TORONTO (Reuters) - The Canadian dollar weakened to a six-week low against its U.S. counterpart on Thursday as oil prices slumped, pressured by the prospect of additional U.S. tariffs on Chinese goods.
In a series of tweets, U.S. President Donald Trump said he would slap 10% tariffs on $300 billion of Chinese imports starting Sept. 1.
Trump’s comments had a “knock-on effect on commodities, particularly oil,” said Michael Goshko, corporate risk manager at Western Union business solutions. “The Canadian dollar is a particularly oil-sensitive currency.”
The price of oil, one of Canada’s major exports, fell to the lowest level in about six weeks. U.S. crude oil futures CLc1 settled 7.9% lower at $53.95 a barrel.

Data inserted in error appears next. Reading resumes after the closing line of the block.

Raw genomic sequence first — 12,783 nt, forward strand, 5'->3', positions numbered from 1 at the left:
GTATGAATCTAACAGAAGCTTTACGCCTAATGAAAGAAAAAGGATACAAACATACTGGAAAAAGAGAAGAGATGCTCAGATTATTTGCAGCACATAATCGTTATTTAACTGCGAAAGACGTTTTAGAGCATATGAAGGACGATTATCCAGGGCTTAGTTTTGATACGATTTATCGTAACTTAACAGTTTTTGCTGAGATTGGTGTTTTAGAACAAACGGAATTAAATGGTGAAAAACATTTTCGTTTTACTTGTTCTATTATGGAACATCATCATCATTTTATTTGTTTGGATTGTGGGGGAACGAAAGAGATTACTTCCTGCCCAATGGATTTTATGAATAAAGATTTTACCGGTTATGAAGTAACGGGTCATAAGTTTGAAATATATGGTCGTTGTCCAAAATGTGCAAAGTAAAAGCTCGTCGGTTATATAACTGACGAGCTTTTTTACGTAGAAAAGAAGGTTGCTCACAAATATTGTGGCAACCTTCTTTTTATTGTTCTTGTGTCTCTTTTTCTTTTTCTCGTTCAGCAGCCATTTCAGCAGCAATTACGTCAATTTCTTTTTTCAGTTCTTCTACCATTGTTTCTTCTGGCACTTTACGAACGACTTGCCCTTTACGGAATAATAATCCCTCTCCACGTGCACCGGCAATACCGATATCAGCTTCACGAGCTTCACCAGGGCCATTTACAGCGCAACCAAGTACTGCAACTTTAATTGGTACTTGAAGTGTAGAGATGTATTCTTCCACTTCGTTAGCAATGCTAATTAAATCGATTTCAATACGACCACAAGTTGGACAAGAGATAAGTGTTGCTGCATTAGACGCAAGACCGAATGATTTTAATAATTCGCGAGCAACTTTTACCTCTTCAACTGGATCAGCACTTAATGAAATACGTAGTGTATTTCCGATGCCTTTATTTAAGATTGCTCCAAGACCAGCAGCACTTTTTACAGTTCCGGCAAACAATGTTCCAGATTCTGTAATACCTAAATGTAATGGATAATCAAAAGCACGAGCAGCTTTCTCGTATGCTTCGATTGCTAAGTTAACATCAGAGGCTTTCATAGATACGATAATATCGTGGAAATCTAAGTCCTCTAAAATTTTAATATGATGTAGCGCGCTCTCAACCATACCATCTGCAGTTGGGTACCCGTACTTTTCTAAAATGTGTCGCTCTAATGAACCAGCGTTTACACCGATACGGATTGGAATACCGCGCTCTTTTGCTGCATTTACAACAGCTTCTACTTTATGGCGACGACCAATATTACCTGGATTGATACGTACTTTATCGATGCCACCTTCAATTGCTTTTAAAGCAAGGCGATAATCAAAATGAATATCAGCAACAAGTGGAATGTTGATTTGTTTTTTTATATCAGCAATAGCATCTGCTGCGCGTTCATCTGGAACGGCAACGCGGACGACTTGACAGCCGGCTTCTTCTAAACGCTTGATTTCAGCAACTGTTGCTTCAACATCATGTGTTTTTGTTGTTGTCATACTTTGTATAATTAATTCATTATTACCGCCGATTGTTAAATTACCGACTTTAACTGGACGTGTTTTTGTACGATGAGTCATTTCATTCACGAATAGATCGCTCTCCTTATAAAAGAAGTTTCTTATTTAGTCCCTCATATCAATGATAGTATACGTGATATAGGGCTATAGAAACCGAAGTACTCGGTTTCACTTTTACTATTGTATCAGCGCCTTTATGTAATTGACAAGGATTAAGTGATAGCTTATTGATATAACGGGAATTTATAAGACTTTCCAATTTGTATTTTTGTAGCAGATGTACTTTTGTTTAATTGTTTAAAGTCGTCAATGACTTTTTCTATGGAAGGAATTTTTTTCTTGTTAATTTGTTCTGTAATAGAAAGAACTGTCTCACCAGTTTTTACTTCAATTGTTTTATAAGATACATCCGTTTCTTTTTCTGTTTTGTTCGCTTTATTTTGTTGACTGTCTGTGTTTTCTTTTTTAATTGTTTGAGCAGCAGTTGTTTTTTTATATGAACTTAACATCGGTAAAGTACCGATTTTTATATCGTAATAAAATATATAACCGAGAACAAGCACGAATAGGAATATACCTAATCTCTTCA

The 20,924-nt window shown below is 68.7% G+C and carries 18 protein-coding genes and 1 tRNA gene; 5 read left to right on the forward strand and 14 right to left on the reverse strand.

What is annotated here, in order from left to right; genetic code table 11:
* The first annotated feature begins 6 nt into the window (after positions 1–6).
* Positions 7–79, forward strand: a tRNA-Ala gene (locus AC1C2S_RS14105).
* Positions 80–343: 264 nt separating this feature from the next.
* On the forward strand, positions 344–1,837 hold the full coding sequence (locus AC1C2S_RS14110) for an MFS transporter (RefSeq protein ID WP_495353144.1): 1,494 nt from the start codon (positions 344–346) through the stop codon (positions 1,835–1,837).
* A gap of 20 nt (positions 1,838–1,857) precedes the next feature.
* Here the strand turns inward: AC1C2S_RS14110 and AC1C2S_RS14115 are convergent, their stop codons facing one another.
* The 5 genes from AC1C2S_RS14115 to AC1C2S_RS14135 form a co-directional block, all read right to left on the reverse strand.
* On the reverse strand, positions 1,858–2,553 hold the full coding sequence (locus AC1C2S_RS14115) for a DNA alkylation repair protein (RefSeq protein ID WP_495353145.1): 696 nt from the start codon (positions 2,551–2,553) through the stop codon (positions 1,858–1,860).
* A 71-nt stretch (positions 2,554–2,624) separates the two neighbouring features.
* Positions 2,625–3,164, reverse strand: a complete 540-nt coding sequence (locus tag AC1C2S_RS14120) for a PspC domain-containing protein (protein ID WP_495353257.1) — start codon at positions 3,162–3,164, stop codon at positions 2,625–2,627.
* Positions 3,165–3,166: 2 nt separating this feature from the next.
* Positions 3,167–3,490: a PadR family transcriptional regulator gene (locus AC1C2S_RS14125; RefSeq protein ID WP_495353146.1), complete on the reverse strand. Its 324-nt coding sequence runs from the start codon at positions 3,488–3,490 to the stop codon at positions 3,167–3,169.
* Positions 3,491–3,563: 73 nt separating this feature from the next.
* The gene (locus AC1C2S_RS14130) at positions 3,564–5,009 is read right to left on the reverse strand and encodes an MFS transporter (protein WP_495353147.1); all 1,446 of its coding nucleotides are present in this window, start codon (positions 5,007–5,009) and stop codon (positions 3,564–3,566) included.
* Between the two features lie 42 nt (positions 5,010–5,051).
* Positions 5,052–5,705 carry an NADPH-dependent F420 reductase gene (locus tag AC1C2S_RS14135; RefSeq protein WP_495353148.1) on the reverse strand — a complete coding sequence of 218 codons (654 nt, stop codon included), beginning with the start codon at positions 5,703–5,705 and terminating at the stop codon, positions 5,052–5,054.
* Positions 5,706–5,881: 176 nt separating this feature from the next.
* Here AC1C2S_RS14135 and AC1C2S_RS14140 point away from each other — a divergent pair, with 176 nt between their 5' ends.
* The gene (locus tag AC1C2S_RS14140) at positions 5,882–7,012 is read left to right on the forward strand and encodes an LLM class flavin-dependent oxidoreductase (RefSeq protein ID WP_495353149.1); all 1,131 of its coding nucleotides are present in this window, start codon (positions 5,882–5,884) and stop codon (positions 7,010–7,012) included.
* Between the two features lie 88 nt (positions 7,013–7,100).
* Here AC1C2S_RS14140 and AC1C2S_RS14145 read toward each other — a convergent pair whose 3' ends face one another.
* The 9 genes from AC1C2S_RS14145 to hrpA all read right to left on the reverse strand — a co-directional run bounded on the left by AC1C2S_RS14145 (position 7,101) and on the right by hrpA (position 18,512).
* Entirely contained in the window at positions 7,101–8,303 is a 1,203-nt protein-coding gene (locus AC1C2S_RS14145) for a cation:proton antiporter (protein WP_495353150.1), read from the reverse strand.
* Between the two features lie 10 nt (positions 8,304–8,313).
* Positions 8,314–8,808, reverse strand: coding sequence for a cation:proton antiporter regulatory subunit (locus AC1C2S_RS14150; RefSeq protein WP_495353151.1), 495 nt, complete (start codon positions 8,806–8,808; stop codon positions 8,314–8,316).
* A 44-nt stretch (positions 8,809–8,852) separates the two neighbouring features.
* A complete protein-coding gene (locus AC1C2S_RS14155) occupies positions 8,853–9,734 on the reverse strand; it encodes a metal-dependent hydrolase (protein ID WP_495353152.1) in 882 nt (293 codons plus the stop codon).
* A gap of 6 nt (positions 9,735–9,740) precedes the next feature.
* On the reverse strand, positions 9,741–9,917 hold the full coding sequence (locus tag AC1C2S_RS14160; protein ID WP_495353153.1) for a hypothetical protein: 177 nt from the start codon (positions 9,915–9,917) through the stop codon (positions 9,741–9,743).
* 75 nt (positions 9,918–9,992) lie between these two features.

At 4:39 p.m. (2039 GMT), the Canadian dollar CAD=D4 was trading 0.2% lower at 1.3213 to the greenback, or 75.68 U.S. cents. The currency, which fell 0.8% against the U.S. dollar in July, hit its lowest intraday level since June 20 at 1.3248.
The loonie lost ground despite data showing that Canadian manufacturing activity expanded for the first time in four months in July. The IHS Markit Canada Manufacturing Purchasing Managers’ index (PMI) rose to a seasonally adjusted 50.2 last month from 49.2 in June.
The PMI data helped limit the decline for the Canadian dollar, said Simon Harvey, a market analyst at Monex Canada and Monex Europe.
Firm domestic data has supported the Bank of Canada’s view that the economy is picking up, Harvey said.
Canadian government bond prices were higher across the yield curve, with the two-year CA2YT=RR up 13 Canadian cents to yield 1.479% and the 10-year CA10YT=RR rising 74 Canadian cents to yield 1.399%.
Reporting by Levent Uslu; Editing by Peter Cooney